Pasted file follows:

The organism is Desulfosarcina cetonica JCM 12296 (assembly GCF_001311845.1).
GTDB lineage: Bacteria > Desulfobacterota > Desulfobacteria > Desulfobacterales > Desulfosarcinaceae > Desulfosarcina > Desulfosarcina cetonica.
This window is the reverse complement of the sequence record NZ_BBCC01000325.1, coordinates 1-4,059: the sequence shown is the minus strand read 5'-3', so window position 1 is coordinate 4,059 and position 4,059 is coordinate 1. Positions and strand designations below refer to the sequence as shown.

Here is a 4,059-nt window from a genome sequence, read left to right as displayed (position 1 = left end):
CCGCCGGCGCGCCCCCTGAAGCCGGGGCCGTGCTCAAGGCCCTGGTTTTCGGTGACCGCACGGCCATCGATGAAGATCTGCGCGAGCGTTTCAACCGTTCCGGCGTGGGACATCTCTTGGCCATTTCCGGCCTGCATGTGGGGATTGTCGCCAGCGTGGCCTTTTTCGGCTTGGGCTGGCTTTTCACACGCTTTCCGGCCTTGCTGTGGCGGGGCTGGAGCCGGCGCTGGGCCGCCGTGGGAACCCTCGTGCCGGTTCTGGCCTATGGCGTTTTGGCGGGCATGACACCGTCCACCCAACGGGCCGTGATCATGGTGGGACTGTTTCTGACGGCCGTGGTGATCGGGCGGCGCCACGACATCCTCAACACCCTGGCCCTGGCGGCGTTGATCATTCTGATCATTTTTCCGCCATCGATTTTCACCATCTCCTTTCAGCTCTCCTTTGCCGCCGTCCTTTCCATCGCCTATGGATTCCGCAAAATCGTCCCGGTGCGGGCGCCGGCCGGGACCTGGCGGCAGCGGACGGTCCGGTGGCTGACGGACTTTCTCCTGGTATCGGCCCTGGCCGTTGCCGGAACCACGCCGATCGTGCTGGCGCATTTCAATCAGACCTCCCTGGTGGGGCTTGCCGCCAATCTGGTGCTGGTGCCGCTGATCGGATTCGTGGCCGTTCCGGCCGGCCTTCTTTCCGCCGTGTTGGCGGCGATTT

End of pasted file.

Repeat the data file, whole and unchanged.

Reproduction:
The organism is Desulfosarcina cetonica JCM 12296 (assembly GCF_001311845.1).
GTDB lineage: Bacteria > Desulfobacterota > Desulfobacteria > Desulfobacterales > Desulfosarcinaceae > Desulfosarcina > Desulfosarcina cetonica.
This window is the reverse complement of the sequence record NZ_BBCC01000325.1, coordinates 1-4,059: the sequence shown is the minus strand read 5'-3', so window position 1 is coordinate 4,059 and position 4,059 is coordinate 1. Positions and strand designations below refer to the sequence as shown.

Here is a 4,059-nt window from a genome sequence, read left to right as displayed (position 1 = left end):
CCGCCGGCGCGCCCCCTGAAGCCGGGGCCGTGCTCAAGGCCCTGGTTTTCGGTGACCGCACGGCCATCGATGAAGATCTGCGCGAGCGTTTCAACCGTTCCGGCGTGGGACATCTCTTGGCCATTTCCGGCCTGCATGTGGGGATTGTCGCCAGCGTGGCCTTTTTCGGCTTGGGCTGGCTTTTCACACGCTTTCCGGCCTTGCTGTGGCGGGGCTGGAGCCGGCGCTGGGCCGCCGTGGGAACCCTCGTGCCGGTTCTGGCCTATGGCGTTTTGGCGGGCATGACACCGTCCACCCAACGGGCCGTGATCATGGTGGGACTGTTTCTGACGGCCGTGGTGATCGGGCGGCGCCACGACATCCTCAACACCCTGGCCCTGGCGGCGTTGATCATTCTGATCATTTTTCCGCCATCGATTTTCACCATCTCCTTTCAGCTCTCCTTTGCCGCCGTCCTTTCCATCGCCTATGGATTCCGCAAAATCGTCCCGGTGCGGGCGCCGGCCGGGACCTGGCGGCAGCGGACGGTCCGGTGGCTGACGGACTTTCTCCTGGTATCGGCCCTGGCCGTTGCCGGAACCACGCCGATCGTGCTGGCGCATTTCAATCAGACCTCCCTGGTGGGGCTTGCCGCCAATCTGGTGCTGGTGCCGCTGATCGGATTCGTGGCCGTTCCGGCCGGCCTTCTTTCCGCCGTGTTGGCGGCGATTT